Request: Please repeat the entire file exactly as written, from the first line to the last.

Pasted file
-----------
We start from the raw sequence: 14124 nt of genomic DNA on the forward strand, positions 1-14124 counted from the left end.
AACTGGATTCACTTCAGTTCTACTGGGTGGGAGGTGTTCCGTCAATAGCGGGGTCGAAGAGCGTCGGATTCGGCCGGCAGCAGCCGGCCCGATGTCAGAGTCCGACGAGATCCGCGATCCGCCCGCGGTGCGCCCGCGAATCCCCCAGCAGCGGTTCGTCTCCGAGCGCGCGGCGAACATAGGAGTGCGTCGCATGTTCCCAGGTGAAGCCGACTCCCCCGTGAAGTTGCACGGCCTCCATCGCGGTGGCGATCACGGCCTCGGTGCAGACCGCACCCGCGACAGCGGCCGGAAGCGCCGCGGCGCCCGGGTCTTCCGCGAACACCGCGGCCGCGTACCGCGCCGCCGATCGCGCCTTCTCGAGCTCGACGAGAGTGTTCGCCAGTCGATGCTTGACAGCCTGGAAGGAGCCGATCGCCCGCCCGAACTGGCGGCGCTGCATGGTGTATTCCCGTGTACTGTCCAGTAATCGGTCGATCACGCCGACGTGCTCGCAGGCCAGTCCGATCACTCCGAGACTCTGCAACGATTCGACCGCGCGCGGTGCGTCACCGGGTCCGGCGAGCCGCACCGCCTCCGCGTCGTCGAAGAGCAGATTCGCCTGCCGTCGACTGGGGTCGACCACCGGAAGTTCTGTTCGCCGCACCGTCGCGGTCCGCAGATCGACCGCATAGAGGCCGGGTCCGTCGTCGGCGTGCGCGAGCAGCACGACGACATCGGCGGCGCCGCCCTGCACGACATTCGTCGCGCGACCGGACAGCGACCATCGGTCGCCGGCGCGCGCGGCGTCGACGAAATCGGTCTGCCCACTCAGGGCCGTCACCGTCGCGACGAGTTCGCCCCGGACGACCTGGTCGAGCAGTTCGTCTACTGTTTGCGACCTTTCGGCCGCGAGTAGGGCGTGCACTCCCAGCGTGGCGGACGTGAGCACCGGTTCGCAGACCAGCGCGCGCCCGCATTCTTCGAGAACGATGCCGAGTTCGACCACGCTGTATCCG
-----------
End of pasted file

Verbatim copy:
We start from the raw sequence: 14124 nt of genomic DNA on the forward strand, positions 1-14124 counted from the left end.
AACTGGATTCACTTCAGTTCTACTGGGTGGGAGGTGTTCCGTCAATAGCGGGGTCGAAGAGCGTCGGATTCGGCCGGCAGCAGCCGGCCCGATGTCAGAGTCCGACGAGATCCGCGATCCGCCCGCGGTGCGCCCGCGAATCCCCCAGCAGCGGTTCGTCTCCGAGCGCGCGGCGAACATAGGAGTGCGTCGCATGTTCCCAGGTGAAGCCGACTCCCCCGTGAAGTTGCACGGCCTCCATCGCGGTGGCGATCACGGCCTCGGTGCAGACCGCACCCGCGACAGCGGCCGGAAGCGCCGCGGCGCCCGGGTCTTCCGCGAACACCGCGGCCGCGTACCGCGCCGCCGATCGCGCCTTCTCGAGCTCGACGAGAGTGTTCGCCAGTCGATGCTTGACAGCCTGGAAGGAGCCGATCGCCCGCCCGAACTGGCGGCGCTGCATGGTGTATTCCCGTGTACTGTCCAGTAATCGGTCGATCACGCCGACGTGCTCGCAGGCCAGTCCGATCACTCCGAGACTCTGCAACGATTCGACCGCGCGCGGTGCGTCACCGGGTCCGGCGAGCCGCACCGCCTCCGCGTCGTCGAAGAGCAGATTCGCCTGCCGTCGACTGGGGTCGACCACCGGAAGTTCTGTTCGCCGCACCGTCGCGGTCCGCAGATCGACCGCATAGAGGCCGGGTCCGTCGTCGGCGTGCGCGAGCAGCACGACGACATCGGCGGCGCCGCCCTGCACGACATTCGTCGCGCGACCGGACAGCGACCATCGGTCGCCGGCGCGCGCGGCGTCGACGAAATCGGTCTGCCCACTCAGGGCCGTCACCGTCGCGACGAGTTCGCCCCGGACGACCTGGTCGAGCAGTTCGTCTACTGTTTGCGACCTTTCGGCCGCGAGTAGGGCGTGCACTCCCAGCGTGGCGGACGTGAGCACCGGTTCGCAGACCAGCGCGCGCCCGCATTCTTCGAGAACGATGCCGAGTTCGACCACGCTGTATCCG